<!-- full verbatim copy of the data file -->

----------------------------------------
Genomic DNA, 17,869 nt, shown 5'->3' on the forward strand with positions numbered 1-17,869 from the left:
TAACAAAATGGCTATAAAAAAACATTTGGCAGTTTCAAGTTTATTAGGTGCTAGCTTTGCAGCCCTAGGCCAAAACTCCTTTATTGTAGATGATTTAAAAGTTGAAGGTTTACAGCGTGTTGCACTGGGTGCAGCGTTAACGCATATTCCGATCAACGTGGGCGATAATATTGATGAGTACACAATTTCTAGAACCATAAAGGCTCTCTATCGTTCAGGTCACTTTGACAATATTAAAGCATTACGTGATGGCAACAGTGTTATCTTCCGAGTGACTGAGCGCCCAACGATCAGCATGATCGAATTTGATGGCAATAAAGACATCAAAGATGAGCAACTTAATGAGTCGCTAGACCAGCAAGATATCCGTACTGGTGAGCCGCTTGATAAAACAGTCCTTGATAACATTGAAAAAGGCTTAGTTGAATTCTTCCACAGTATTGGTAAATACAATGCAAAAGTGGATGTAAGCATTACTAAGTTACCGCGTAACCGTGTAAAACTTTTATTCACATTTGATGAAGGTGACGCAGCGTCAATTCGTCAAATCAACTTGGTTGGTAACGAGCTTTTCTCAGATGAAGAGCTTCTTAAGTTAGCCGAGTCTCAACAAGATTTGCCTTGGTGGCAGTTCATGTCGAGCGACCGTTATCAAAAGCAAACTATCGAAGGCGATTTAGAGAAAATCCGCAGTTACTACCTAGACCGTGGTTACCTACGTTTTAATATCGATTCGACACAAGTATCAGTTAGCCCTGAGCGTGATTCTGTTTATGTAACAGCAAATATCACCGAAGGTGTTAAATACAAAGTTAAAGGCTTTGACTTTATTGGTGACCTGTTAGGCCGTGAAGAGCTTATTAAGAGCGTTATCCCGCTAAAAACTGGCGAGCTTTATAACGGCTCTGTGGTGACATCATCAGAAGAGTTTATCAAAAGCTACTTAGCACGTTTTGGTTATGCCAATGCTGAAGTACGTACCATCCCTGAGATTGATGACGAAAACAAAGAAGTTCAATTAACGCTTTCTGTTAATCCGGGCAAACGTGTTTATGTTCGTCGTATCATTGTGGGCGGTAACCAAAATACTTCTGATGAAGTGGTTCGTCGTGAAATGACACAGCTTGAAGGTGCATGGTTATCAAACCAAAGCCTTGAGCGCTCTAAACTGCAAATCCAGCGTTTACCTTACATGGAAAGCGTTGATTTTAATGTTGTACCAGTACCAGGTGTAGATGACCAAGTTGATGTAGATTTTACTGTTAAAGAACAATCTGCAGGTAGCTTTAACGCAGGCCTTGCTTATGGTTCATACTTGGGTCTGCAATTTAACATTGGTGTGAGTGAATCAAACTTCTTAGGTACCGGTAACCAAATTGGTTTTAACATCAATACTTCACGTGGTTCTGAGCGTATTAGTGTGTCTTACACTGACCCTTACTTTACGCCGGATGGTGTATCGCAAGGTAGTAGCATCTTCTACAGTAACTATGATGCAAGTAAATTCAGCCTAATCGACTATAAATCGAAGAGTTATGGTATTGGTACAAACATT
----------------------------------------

Genomic DNA, 17,869 nt, shown 5'->3' on the forward strand with positions numbered 1-17,869 from the left:
TAACAAAATGGCTATAAAAAAACATTTGGCAGTTTCAAGTTTATTAGGTGCTAGCTTTGCAGCCCTAGGCCAAAACTCCTTTATTGTAGATGATTTAAAAGTTGAAGGTTTACAGCGTGTTGCACTGGGTGCAGCGTTAACGCATATTCCGATCAACGTGGGCGATAATATTGATGAGTACACAATTTCTAGAACCATAAAGGCTCTCTATCGTTCAGGTCACTTTGACAATATTAAAGCATTACGTGATGGCAACAGTGTTATCTTCCGAGTGACTGAGCGCCCAACGATCAGCATGATCGAATTTGATGGCAATAAAGACATCAAAGATGAGCAACTTAATGAGTCGCTAGACCAGCAAGATATCCGTACTGGTGAGCCGCTTGATAAAACAGTCCTTGATAACATTGAAAAAGGCTTAGTTGAATTCTTCCACAGTATTGGTAAATACAATGCAAAAGTGGATGTAAGCATTACTAAGTTACCGCGTAACCGTGTAAAACTTTTATTCACATTTGATGAAGGTGACGCAGCGTCAATTCGTCAAATCAACTTGGTTGGTAACGAGCTTTTCTCAGATGAAGAGCTTCTTAAGTTAGCCGAGTCTCAACAAGATTTGCCTTGGTGGCAGTTCATGTCGAGCGACCGTTATCAAAAGCAAACTATCGAAGGCGATTTAGAGAAAATCCGCAGTTACTACCTAGACCGTGGTTACCTACGTTTTAATATCGATTCGACACAAGTATCAGTTAGCCCTGAGCGTGATTCTGTTTATGTAACAGCAAATATCACCGAAGGTGTTAAATACAAAGTTAAAGGCTTTGACTTTATTGGTGACCTGTTAGGCCGTGAAGAGCTTATTAAGAGCGTTATCCCGCTAAAAACTGGCGAGCTTTATAACGGCTCTGTGGTGACATCATCAGAAGAGTTTATCAAAAGCTACTTAGCACGTTTTGGTTATGCCAATGCTGAAGTACGTACCATCCCTGAGATTGATGACGAAAACAAAGAAGTTCAATTAACGCTTTCTGTTAATCCGGGCAAACGTGTTTATGTTCGTCGTATCATTGTGGGCGGTAACCAAAATACTTCTGATGAAGTGGTTCGTCGTGAAATGACACAGCTTGAAGGTGCATGGTTATCAAACCAAAGCCTTGAGCGCTCTAAACTGCAAATCCAGCGTTTACCTTACATGGAAAGCGTTGATTTTAATGTTGTACCAGTACCAGGTGTAGATGACCAAGTTGATGTAGATTTTACTGTTAAAGAACAATCTGCAGGTAGCTTTAACGCAGGCCTTGCTTATGGTTCATACTTGGGTCTGCAATTTAACATTGGTGTGAGTGAATCAAACTTCTTAGGTACCGGTAACCAAATTGGTTTTAACATCAATACTTCACGTGGTTCTGAGCGTATTAGTGTGTCTTACACTGACCCTTACTTTACGCCGGATGGTGTATCGCAAGGTAGTAGCATCTTCTACAGTAACTATGATGCAAGTAAATTCAGCCTAATCGACTATAAATCGAAGAGTTATGGTATTGGTACAAACATT